Increasing the Efficacy of Stem Cell Therapy via Triple-Function Inorganic Nanoparticles
journal contributionposted on 12.06.2019, 00:00 by Fang Chen, Eric Ruike Zhao, Ghanim Hableel, Tao Hu, Taeho Kim, Jingting Li, Natalia Isabel Gonzalez-Pech, David J. Cheng, Jeanne E. Lemaster, Yijun Xie, Vicki H. Grassian, George L. Sen, Jesse V. Jokerst
Stem cell therapy in heart disease is challenged by mis-injection, poor survival, and low cell retention. Here, we describe a biocompatible multifunctional silica–iron oxide nanoparticle to help solve these issues. The nanoparticles were made via an in situ growth of Fe3O4 nanoparticles on both the external surfaces and pore walls of mesocellular foam silica nanoparticles. In contrast to previous work, this approach builds a magnetic moiety inside the pores of a porous silica structure. These materials serve three roles: drug delivery, magnetic manipulation, and imaging. The addition of Fe3O4 to the silica nanoparticles increased their colloidal stability, T2-based magnetic resonance imaging contrast, and superparamagnetism. We then used the hybrid materials as a sustained release vehicle of insulin-like growth factora pro-survival agent that can increase cell viability. In vivo rodent studies show that labeling stem cells with this nanoparticle increased the efficacy of stem cell therapy in a ligation/reperfusion model. The nanoparticle-labeled cells increase the mean left ventricular ejection fraction by 11 and 21% and the global longitudinal strain by 24 and 34% on days 30 and 60, respectively. In summary, this multifunctional nanomedicine improves stem cell survival via the sustained release of pro-survival agents.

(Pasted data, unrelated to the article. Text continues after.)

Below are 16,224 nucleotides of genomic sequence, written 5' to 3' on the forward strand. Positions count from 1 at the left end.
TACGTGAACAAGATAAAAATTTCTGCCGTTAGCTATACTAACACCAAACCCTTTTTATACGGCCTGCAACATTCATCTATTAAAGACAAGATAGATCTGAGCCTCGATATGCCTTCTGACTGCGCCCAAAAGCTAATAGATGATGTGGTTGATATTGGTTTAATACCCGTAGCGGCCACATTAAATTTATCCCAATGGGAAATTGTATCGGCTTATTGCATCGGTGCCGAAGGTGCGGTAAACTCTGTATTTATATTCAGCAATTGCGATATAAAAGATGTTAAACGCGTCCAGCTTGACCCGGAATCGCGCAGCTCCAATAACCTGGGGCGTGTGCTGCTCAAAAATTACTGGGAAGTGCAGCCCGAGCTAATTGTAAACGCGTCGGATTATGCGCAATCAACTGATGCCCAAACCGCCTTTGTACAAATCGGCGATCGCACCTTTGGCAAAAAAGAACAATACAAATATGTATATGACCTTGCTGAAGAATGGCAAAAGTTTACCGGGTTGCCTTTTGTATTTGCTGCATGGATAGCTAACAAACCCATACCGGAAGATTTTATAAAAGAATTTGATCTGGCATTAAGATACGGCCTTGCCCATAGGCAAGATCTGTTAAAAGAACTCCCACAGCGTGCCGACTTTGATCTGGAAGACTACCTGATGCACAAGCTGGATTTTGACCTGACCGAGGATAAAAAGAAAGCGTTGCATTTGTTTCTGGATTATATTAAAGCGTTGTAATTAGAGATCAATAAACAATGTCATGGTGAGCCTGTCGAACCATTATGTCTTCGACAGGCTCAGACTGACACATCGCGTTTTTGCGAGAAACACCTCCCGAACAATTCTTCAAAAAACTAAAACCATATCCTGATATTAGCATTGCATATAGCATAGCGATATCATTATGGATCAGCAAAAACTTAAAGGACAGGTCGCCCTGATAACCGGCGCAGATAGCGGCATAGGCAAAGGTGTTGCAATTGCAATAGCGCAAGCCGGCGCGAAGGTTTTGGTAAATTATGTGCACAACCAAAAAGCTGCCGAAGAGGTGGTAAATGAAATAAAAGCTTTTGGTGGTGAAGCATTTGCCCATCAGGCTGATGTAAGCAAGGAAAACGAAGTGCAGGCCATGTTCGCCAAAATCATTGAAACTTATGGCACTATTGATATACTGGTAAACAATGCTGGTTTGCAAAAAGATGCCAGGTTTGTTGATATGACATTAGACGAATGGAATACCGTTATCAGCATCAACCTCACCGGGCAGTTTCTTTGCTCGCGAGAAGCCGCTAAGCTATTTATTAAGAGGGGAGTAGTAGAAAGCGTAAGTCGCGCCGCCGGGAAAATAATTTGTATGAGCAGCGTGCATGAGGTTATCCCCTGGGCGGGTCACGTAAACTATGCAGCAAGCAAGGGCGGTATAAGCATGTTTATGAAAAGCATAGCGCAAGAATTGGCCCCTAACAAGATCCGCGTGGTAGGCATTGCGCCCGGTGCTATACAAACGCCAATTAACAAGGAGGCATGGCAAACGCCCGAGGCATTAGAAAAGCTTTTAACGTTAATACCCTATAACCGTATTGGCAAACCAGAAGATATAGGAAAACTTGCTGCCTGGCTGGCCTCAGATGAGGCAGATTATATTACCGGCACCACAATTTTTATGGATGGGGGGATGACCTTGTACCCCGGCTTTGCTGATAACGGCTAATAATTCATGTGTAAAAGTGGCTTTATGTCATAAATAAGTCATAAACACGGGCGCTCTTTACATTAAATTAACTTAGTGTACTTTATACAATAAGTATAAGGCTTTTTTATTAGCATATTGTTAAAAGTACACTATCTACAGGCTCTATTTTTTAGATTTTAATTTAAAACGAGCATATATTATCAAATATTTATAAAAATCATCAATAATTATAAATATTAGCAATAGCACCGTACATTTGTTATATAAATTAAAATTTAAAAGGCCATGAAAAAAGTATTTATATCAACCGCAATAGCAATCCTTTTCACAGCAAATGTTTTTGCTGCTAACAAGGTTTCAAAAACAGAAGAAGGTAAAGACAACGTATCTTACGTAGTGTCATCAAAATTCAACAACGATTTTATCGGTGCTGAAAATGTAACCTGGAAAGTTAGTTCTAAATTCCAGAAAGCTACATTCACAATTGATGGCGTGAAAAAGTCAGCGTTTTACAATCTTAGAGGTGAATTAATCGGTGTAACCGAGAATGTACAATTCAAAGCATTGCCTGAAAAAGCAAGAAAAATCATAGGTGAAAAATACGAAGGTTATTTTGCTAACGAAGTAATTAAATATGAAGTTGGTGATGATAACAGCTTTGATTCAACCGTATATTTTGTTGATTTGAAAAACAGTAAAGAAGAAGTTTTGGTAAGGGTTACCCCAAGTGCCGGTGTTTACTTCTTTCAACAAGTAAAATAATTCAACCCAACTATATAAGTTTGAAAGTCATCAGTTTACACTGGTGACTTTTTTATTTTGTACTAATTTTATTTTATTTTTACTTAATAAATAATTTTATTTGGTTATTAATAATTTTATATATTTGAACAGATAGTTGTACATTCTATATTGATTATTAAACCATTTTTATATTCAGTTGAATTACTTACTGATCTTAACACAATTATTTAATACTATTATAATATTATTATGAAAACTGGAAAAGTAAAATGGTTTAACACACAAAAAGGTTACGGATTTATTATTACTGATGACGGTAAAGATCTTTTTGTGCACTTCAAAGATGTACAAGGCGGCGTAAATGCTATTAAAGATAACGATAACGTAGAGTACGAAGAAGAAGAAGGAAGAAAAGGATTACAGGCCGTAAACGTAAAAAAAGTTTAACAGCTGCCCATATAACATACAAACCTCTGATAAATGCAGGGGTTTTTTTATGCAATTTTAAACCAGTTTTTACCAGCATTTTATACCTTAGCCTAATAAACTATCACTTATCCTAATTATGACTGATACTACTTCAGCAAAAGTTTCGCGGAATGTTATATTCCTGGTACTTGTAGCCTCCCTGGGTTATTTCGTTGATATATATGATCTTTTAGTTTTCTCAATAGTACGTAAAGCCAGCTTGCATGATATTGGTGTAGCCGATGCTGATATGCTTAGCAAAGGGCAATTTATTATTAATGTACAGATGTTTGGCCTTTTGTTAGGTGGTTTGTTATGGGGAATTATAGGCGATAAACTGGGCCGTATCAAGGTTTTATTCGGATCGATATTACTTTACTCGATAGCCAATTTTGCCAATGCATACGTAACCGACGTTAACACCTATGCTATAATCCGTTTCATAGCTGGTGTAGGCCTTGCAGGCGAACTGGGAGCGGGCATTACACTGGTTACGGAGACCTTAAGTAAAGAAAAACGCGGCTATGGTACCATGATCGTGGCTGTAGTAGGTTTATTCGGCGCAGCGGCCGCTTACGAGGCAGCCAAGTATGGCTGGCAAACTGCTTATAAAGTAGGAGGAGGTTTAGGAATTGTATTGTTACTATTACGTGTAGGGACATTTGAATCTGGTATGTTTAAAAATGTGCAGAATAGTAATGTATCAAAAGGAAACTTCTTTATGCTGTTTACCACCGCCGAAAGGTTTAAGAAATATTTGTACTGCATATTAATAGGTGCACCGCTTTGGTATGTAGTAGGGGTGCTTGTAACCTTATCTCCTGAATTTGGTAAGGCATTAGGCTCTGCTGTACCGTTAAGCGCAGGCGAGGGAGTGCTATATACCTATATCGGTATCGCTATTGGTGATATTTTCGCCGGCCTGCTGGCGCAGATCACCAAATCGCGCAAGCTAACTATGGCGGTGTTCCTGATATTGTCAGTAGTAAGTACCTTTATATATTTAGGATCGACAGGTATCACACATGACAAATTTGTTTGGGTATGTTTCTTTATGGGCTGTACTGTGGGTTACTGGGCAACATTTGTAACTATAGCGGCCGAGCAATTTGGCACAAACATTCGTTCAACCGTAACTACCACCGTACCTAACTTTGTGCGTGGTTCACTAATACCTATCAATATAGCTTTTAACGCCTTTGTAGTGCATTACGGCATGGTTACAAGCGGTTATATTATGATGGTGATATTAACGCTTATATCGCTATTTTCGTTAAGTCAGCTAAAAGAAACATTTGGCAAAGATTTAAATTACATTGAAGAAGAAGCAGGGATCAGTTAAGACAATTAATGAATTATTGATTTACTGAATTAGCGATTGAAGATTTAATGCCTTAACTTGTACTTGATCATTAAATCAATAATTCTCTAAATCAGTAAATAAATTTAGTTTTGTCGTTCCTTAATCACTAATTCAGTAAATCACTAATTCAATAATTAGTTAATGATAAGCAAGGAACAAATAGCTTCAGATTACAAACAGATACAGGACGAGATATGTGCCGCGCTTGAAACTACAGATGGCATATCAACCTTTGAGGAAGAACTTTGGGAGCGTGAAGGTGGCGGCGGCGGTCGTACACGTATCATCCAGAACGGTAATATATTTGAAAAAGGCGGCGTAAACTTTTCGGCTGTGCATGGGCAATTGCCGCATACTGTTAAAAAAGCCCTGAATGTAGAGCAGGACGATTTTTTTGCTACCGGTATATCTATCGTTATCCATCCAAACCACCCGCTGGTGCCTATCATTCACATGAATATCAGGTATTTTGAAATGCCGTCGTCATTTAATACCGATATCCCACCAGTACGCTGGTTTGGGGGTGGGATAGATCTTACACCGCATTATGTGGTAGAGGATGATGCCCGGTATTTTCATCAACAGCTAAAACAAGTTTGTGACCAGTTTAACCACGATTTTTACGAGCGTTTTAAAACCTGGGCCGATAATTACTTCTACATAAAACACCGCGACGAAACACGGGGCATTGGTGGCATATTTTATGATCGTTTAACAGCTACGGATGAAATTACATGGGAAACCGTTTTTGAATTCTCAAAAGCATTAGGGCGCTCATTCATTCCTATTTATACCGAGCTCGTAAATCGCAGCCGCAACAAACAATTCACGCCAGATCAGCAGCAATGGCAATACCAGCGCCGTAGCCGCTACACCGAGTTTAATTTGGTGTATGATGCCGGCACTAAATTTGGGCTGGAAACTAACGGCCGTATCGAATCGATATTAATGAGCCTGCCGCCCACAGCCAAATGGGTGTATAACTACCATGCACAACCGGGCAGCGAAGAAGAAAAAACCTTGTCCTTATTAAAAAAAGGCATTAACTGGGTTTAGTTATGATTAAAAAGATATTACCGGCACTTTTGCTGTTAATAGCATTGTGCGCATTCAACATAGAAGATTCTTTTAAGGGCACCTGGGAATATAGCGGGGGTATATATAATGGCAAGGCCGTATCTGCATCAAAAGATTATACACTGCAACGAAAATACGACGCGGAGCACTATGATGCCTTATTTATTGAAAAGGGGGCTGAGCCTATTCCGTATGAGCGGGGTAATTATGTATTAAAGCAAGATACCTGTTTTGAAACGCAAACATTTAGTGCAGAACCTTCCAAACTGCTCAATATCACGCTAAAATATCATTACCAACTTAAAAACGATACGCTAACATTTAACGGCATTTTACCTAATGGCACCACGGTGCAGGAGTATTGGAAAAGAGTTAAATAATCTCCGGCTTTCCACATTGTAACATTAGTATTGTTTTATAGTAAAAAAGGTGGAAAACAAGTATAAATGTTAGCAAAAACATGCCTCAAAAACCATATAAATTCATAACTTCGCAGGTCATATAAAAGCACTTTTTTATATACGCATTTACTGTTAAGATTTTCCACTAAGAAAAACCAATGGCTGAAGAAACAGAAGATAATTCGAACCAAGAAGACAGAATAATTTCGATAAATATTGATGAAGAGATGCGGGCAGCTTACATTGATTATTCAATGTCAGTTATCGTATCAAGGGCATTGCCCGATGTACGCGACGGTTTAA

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multifunctional nanomedicineejection fractionheart diseasecell retentiondays 30nanoparticle-labeled cells increaseT 2Fe 3 O 4 nanoparticlesNanoparticles Stem cell therapycell therapyrelease vehicleresonance imaging contrastpro-survival agentsvivo rodent studies showpore wallsFe 3 O 4mesocellular foam silica nanoparticlescell viabilitysilica structureStem Cell Therapysilica nanoparticlesdrug deliverycell survival